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Brady v Norman [2011] EWCA Civ 107

Case date: 09/02/2011

Court: Court of Appeal

Area/s of law: Defamation

Factual background

The Claimant is the former General Secretary of ASLEF. The Defendant is the current General Secretary. In September 2008, in the course of another defamation action, the Claimant became aware of a defamatory speech which the Defendant had made in June 2006. In June 2009 the Claimant sought to launch proceedings for slander in respect of the Defendant’s speech. He did so by issuing a part 8 Claim Form seeking disapplication of the1-year limitation period which applies to defamation actions. He said that his delay between September 2008 and June 2009 was due to a lack of funds and that his solicitors were reluctant to act for him until the bill for his first defamation action had been settled.

The Master rejected the application to disapply the limitation period, holding, among other things, that the loss of the limitation defence was itself a matter of prejudice to the Defendant which he could properly take into account when considering, under section 32A of the Limitation Act, the respective prejudice to the parties which would be caused by a decision to disapply, or to refuse to disapply, the limitation period. On appeal, Eady J upheld the Master’s decision, having regard to the decision of the Court of Appeal in Steedman v BBC [2002] EMLR 318. The Claimant brought a further appeal, arguing that the mere loss of a limitation defence could not constitute prejudice for the purposes of section 32A, and that there was no evidence that the Defendant’s ability to defend the case had been diminished by the passage of time. The Claimant relied on the Court of Appeal decision in Cain v Francis [2009] QB 75, arguing that it was inconsistent with Steedman and should be preferred. Cain v Francis concerned the equivalently worded section 33 of the Act, which deals with the disapplication of the 3-year limitation period in personal injury claims.

The Decision

The Court of Appeal dismissed the Appeal.

The President noted that, in Steedman, the Court of Appeal had said that, in a libel action, a direction under section 32A was always highly prejudicial to the defendant. In a previous personal injury decision (Hartley v Birmingham City Council [1992] 1 WLR 968) Parker LJ had said that the effect of the delay on the defendant’s ability to defend the claim was “paramount”, but in Steedman, David Steel J had held that different considerations arise in libel, because claims to protect one’s reputation ought to be pursued with vigour given the ephemeral nature of most media publications. He had said that, although the effect of the delay on the defendant’s ability to defend the claim remains important, it is not to be regarded in any way as decisive except perhaps where the limitation defence can be fairly described as a complete windfall.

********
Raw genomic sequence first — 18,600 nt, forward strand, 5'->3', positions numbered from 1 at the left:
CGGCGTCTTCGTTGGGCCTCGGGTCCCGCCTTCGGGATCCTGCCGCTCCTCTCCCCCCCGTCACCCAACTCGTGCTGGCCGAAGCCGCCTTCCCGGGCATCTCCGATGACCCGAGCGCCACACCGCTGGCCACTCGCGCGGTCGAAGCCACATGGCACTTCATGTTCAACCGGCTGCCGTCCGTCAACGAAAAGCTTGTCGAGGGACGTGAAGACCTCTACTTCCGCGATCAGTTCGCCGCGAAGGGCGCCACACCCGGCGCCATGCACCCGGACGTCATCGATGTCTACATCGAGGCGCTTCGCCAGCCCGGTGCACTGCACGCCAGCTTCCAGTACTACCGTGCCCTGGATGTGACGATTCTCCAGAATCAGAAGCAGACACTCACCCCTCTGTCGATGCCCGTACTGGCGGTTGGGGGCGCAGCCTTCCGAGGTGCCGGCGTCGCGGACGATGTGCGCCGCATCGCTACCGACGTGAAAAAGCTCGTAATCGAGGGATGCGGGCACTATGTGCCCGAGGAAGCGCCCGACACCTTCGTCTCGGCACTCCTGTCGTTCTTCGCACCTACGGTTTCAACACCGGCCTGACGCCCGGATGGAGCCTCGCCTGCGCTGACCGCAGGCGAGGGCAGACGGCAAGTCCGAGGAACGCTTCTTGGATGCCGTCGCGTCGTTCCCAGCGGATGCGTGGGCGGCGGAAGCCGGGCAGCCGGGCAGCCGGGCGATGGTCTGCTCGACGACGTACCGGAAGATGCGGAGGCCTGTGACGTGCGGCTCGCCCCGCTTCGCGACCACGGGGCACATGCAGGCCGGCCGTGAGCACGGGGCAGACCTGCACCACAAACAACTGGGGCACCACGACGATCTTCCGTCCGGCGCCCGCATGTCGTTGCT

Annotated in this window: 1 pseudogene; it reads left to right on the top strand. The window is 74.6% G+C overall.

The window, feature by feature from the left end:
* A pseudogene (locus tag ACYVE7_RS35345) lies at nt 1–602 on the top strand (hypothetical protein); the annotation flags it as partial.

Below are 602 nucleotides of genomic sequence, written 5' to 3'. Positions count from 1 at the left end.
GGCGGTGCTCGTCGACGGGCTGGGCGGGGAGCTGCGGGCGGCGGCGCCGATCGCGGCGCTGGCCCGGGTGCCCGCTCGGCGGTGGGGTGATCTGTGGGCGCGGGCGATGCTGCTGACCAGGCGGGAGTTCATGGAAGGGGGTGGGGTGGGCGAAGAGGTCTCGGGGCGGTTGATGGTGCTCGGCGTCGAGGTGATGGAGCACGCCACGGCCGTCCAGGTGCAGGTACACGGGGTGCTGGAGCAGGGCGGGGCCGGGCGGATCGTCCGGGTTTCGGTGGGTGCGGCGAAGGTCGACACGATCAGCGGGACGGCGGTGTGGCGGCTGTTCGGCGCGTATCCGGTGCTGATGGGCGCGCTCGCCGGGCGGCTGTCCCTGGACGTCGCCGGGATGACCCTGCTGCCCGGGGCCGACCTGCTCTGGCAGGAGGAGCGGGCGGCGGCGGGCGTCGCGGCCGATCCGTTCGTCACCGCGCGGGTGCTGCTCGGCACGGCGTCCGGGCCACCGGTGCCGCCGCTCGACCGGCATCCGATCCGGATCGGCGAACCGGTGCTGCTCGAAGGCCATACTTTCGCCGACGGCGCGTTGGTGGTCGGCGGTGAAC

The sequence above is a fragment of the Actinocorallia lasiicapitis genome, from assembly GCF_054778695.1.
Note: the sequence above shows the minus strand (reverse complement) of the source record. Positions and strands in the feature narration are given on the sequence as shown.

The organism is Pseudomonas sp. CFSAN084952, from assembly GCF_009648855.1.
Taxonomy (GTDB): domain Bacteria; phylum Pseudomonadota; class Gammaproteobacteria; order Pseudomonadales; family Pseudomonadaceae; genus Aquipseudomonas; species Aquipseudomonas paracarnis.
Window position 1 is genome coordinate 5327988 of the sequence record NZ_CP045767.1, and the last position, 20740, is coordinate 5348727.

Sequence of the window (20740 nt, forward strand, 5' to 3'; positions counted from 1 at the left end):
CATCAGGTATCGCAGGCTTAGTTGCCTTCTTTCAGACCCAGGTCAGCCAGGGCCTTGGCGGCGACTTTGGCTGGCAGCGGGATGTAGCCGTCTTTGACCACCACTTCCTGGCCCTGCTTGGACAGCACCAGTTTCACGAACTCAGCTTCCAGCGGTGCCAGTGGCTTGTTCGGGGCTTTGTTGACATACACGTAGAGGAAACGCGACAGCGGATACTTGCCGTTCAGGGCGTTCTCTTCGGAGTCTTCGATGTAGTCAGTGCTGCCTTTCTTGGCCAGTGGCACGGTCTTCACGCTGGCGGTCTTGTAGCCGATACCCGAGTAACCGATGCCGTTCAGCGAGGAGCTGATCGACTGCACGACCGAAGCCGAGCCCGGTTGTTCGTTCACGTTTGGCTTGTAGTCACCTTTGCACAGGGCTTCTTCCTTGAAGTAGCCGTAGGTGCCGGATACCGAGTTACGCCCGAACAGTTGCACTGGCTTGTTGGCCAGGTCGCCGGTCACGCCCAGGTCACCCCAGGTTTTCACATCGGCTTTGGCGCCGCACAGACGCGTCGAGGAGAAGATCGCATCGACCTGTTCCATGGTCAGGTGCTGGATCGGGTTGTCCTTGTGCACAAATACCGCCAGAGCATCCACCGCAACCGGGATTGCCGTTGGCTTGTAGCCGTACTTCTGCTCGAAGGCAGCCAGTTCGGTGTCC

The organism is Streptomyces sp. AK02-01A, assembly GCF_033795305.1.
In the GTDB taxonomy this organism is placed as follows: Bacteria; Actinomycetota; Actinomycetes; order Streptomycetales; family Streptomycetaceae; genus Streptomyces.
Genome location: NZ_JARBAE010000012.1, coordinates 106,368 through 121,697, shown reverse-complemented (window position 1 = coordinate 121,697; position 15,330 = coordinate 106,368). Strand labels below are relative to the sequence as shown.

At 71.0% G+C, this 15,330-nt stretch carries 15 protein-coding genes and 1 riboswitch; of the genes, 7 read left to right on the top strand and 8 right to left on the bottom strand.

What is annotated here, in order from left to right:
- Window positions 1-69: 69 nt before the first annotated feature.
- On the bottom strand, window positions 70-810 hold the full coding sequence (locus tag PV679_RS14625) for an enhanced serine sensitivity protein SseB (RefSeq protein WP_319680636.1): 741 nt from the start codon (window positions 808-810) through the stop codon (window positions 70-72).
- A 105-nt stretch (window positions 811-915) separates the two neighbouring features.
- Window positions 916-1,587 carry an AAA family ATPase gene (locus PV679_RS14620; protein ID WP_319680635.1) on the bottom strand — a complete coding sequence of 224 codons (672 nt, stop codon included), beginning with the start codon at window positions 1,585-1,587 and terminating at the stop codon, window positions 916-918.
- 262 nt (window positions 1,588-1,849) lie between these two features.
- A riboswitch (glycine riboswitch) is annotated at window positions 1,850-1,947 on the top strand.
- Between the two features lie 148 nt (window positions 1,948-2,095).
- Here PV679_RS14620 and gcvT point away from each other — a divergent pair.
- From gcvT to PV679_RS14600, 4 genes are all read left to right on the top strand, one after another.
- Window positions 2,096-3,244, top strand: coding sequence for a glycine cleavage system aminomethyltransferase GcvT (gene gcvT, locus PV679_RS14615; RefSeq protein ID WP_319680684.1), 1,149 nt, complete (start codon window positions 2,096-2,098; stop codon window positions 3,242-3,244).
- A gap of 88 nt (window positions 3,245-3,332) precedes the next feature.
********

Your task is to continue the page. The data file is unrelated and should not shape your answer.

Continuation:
Summarising Cain v Francis, the President noted that Smith LJ had said that, where the defendant has had early notice of the claim, the accrual of a limitation defence should be regarded as a windfall and the prospect of its loss, by the exercise of the section 33 discretion, should be regarded as no prejudice at all or only a slight degree of prejudice. He further noted that Smith LJ had said that, where a defendant has an obligation to pay damages, he only deserves to have that obligation removed if the passage of time has significantly diminished his opportunity to defend himself. Andrew Morrit C, the President noted, had said that it did not appear to him that the loss of a limitation defence should be regarded as a head of prejudice at all if the delay had not caused the defendant prejudice in its defence.

Comparing the two cases, the President concluded that they do not articulate different and conflicting principles, but illustrate the same principles being applied in two different circumstances. In a personal injury claim, the loss of a fortuitously acquired limitation defence will often be regarded as of little or no prejudicial weight, and is likely to be outweighed by the prejudice of the claimant in accidentally losing his claim. In defamation, the considerations are likely to be different. The effects of the publication are likely to be transient and, in progressively reducing the limitation period to one year, Parliament has made clear its intention that a claimant should assert and pursue his need for vindication speedily. The President also noted, but did not expressly endorse, a further point of distinction between personal injury and defamation proceedings which Eady J had identified as a factor relevant to prejudice, namely that the fact of being sued for defamation is itself a serious interference with freedom of expression.

Aidan Eardley

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